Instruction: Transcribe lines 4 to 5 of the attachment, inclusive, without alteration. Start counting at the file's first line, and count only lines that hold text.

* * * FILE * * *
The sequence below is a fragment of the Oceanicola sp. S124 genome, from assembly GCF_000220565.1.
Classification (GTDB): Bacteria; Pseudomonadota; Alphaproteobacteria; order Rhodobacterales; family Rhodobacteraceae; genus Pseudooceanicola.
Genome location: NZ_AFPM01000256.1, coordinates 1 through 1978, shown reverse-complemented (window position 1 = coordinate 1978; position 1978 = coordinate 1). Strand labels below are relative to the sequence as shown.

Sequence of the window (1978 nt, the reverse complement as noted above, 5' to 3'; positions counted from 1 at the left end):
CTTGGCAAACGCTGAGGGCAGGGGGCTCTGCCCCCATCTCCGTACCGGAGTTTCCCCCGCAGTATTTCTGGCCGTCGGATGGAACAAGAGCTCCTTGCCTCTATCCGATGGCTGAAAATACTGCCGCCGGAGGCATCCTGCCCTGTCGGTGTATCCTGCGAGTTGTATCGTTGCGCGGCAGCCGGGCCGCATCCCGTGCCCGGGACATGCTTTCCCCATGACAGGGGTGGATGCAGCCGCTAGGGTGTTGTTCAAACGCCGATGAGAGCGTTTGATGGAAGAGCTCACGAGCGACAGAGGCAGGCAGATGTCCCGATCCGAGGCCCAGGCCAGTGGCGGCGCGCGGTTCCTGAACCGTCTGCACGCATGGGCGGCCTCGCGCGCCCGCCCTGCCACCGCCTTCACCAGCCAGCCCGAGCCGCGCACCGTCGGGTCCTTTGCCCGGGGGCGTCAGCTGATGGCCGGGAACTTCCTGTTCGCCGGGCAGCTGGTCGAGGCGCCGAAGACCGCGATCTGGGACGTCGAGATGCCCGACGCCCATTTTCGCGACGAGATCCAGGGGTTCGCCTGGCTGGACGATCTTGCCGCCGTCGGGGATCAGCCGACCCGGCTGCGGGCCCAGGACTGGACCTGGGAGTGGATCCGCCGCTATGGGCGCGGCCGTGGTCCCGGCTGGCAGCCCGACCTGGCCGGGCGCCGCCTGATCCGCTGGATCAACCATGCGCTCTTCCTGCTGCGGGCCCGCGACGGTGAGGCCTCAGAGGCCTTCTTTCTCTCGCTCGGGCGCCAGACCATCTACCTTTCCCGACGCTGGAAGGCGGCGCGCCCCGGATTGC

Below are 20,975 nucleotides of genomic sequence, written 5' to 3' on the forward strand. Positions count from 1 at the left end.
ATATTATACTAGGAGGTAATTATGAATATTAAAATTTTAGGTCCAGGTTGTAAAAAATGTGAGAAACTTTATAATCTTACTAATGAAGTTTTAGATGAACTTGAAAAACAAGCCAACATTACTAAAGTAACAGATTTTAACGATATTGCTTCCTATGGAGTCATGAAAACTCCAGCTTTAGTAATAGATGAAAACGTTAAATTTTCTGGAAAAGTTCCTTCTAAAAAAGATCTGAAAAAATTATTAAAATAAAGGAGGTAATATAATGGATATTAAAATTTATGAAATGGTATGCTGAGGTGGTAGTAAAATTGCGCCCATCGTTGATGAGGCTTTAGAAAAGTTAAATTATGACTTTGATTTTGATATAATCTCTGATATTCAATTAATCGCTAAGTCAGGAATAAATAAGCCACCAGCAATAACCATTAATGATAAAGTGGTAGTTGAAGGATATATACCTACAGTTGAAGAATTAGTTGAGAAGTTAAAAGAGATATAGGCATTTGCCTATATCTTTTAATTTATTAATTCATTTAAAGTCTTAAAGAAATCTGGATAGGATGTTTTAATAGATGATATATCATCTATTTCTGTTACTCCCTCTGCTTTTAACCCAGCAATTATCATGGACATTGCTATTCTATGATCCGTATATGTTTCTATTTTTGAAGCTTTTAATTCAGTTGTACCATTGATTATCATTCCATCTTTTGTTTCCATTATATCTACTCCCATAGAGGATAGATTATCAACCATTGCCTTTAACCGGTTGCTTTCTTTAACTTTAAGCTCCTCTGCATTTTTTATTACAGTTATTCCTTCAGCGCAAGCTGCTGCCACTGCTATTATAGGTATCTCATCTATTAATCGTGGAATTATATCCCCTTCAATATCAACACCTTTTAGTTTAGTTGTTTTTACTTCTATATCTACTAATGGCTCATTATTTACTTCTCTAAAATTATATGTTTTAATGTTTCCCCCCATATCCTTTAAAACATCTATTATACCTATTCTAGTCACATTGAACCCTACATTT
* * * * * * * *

Sequence of the window (1978 nt, the reverse complement as noted above, 5' to 3'; positions counted from 1 at the left end):
CTTGGCAAACGCTGAGGGCAGGGGGCTCTGCCCCCATCTCCGTACCGGAGTTTCCCCCGCAGTATTTCTGGCCGTCGGATGGAACAAGAGCTCCTTGCCTCTATCCGATGGCTGAAAATACTGCCGCCGGAGGCATCCTGCCCTGTCGGTGTATCCTGCGAGTTGTATCGTTGCGCGGCAGCCGGGCCGCATCCCGTGCCCGGGACATGCTTTCCCCATGACAGGGGTGGATGCAGCCGCTAGGGTGTTGTTCAAACGCCGATGAGAGCGTTTGATGGAAGAGCTCACGAGCGACAGAGGCAGGCAGATGTCCCGATCCGAGGCCCAGGCCAGTGGCGGCGCGCGGTTCCTGAACCGTCTGCACGCATGGGCGGCCTCGCGCGCCCGCCCTGCCACCGCCTTCACCAGCCAGCCCGAGCCGCGCACCGTCGGGTCCTTTGCCCGGGGGCGTCAGCTGATGGCCGGGAACTTCCTGTTCGCCGGGCAGCTGGTCGAGGCGCCGAAGACCGCGATCTGGGACGTCGAGATGCCCGACGCCCATTTTCGCGACGAGATCCAGGGGTTCGCCTGGCTGGACGATCTTGCCGCCGTCGGGGATCAGCCGACCCGGCTGCGGGCCCAGGACTGGACCTGGGAGTGGATCCGCCGCTATGGGCGCGGCCGTGGTCCCGGCTGGCAGCCCGACCTGGCCGGGCGCCGCCTGATCCGCTGGATCAACCATGCGCTCTTCCTGCTGCGGGCCCGCGACGGTGAGGCCTCAGAGGCCTTCTTTCTCTCGCTCGGGCGCCAGACCATCTACCTTTCCCGACGCTGGAAGGCGGCGCGCCCCGGATTGC